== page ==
June 27th, 2012
In March this year we completed a job on a part of Portland’s History. We wanted to share with you some details about Armstrong Hall at Western Seminary. This facility has a long line of history that dates back to the start of Portland in 1892.
We started the process in late winter and due to the weather it became a challenge to keep everything watertight. We were able to complete the job in March, 2012. Our crew replaced the old built up roof with pvc membrane and the deck was done in Duradek walk surface.
Please take a few minutes to read the story below and if you want to know more about the project you can email us for the full history of Mt tabor and the mansion.
Visit our Facebook page to view all of the photos
- First began to be settled in 1842, with only one settler on the East side in 1844.
- Reverend Clinton Kelly, a circuit riding Methodist preacher, settled on the East side of the river in 1848, purchasing a land claim for $50.00 Southwest of Mt. Tabor.
- In 1853 Reverend Clinton Kelly’s son, Plympton, was reading a book about Napoleon and his Marshalls and was impressed by the battle fought near the base of Mt. Tabor in Palestine. His enthusiasm for the name, coupled with the fact that Mt. Tabor has traditionally been held to be the site of Christ’s transfiguration, impressed Plympton and the ten local Methodist families sufficiently to choose the name Mt. Tabor over the name Mt. Zion, proposed by his father, Clinton.
- By 1855 all the land on Mt. Tabor had been claimed by early settlers through eight donation land claims.
Dr. Perry Prettyman:
- An itinerant naturopathic doctor, and acquaintance of Rev. Clinton Kelly, staked out a land claim in 1849 and homesteaded on Mt. Tabor. Prettyman was a naturopath who had studied at the Botanic Medical School in Baltimore, and introduced the dandelion to Portland, imported from Missouri to be studied for potential medicinal purposes.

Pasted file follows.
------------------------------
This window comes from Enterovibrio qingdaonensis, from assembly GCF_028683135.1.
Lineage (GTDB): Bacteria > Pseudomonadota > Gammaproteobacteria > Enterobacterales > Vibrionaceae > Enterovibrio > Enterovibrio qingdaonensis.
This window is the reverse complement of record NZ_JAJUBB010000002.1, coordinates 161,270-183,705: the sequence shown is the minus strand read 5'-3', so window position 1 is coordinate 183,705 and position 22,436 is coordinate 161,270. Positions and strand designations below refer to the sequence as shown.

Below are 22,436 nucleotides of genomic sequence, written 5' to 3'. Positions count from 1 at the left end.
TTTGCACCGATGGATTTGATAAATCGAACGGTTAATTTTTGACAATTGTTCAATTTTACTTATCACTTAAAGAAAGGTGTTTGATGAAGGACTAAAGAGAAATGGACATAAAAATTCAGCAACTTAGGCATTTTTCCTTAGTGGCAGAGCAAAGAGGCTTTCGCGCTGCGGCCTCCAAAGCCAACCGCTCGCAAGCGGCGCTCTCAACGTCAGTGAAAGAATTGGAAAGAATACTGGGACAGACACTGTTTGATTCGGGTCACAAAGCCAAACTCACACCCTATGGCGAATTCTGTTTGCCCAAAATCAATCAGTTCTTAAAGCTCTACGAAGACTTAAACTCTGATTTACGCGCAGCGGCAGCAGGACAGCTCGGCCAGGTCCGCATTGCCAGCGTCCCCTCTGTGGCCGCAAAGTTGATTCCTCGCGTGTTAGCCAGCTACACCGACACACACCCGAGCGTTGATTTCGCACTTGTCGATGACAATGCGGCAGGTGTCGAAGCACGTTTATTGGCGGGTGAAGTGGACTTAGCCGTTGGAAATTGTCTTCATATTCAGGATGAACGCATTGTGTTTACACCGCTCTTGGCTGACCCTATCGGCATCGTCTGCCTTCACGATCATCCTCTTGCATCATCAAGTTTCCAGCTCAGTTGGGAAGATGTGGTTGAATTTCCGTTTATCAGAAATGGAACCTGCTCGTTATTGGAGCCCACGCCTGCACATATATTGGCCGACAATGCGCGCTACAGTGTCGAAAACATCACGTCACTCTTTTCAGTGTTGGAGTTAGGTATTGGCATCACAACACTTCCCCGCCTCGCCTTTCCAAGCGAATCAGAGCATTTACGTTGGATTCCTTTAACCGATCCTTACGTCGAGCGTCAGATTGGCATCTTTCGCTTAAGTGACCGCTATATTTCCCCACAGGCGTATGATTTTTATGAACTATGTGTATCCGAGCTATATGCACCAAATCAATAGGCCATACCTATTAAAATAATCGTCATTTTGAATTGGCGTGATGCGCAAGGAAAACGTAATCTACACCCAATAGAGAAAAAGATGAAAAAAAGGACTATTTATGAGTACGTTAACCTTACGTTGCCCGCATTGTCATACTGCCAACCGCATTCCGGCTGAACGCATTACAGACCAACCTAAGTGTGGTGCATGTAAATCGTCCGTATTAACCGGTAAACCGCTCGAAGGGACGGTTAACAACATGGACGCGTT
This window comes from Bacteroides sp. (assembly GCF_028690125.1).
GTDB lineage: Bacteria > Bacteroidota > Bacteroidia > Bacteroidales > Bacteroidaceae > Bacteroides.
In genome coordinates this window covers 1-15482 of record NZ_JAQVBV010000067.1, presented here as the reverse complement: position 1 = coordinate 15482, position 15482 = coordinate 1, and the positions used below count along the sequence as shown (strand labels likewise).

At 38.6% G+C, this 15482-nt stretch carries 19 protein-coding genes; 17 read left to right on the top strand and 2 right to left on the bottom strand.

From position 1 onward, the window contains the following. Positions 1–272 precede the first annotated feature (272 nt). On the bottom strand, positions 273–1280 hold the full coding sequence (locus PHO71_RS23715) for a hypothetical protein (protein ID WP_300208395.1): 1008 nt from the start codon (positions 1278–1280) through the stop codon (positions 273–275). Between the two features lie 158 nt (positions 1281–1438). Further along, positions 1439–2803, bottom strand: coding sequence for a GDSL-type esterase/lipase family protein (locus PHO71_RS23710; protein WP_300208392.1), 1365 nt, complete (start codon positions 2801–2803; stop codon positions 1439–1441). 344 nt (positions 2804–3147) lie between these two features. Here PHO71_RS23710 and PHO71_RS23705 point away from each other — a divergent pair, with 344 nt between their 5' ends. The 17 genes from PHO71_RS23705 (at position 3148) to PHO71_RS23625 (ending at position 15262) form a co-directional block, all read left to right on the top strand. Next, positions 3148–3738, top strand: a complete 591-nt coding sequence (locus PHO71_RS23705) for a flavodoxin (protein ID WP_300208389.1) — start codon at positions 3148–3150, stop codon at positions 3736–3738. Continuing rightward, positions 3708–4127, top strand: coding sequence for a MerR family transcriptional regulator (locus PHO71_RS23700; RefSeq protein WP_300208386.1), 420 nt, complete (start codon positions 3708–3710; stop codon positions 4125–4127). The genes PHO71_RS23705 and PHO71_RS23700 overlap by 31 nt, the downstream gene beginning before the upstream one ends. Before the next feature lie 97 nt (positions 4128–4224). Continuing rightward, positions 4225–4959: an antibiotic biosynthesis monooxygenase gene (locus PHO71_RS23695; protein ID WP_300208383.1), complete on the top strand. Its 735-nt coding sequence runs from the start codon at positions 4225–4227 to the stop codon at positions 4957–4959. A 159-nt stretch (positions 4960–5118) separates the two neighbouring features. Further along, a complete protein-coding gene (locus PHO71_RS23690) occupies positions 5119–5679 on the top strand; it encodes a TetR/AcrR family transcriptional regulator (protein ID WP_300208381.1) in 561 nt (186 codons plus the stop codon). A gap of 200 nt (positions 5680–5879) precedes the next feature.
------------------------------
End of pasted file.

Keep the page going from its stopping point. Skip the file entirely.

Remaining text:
- Prettyman was a leader in the growing community and helped organize the first Multnomah County Agricultural Society.
- In 1860 Perry Prettyman’s land was the most valuable property on Mt. Tabor. He told his sons “I shall live to see the land worth $100 an acre; you will live to see it worth more.” Before his death in 1872, Prettyman’s land value was greater than $300 an acre.
- Later, the property, owned by Prettyman’s son, became an inn and stage stop primarily for soldiers travelling between Vancouver Barracks and Oregon City.
- The inn was bought by Philip Buehner in the 1890s.
- It was rumored that Buehner once hosted Ulysses S. Grant in the old inn.
- Buehner remodeled the inn with lumber shipped around Cape Horn. Upon the completion of the home, the lumber was discovered to be riddled with termites and the home had to be burned to the ground and rebuilt into the current mansion.
- After the incident with the termite-riddled lumber, Buehner started the Western Lumber Co., the first of his many lumber businesses.
- Buehner retired from the lumber business in 1927, but remained as head of Buehner Investment Co., and retained interests in lumber holdings around the state.
- He was a real estate developer of Mt. Tabor properties such as the George Eastman, nine-room New England Colonial on 56th and Salmon, built for $8,500.
- Buehner, a mechanical engineer by training, co-founded Wolff, Zwicker and Buehner iron works, which was started in order to build the first Bull Run pipeline to bring water to Mt. Tabor/Portland.
- Western began in the basement of local Eastside Baptist (Hinson Baptist) Church in 1927. Five years after Philip Buehner’s death in 1940, and because of his enjoyment in hearing Dr. Walter B. Hinson’s sermons preached over the radio, his family contacted Hinson Church to see if they wanted to purchase the mansion. They referred the family to Western Seminary, who purchased the 4.5 acres and 3 buildings for $30,000. And the rest, (like the first part) is history.
- The mansion was listed on the National Registery of Historic Places in October of 1980, and also has a Giant Sequoia tree registered as a local Heritage Tree (# 165) due to its age and its history.